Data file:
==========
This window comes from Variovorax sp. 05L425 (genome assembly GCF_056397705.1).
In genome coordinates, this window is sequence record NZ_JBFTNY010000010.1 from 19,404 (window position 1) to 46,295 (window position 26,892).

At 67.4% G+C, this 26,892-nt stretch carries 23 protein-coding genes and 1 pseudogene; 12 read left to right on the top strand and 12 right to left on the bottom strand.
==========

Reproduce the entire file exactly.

This window comes from Variovorax sp. 05L425 (genome assembly GCF_056397705.1).
In genome coordinates, this window is sequence record NZ_JBFTNY010000010.1 from 19,404 (window position 1) to 46,295 (window position 26,892).

At 67.4% G+C, this 26,892-nt stretch carries 23 protein-coding genes and 1 pseudogene; 12 read left to right on the top strand and 12 right to left on the bottom strand.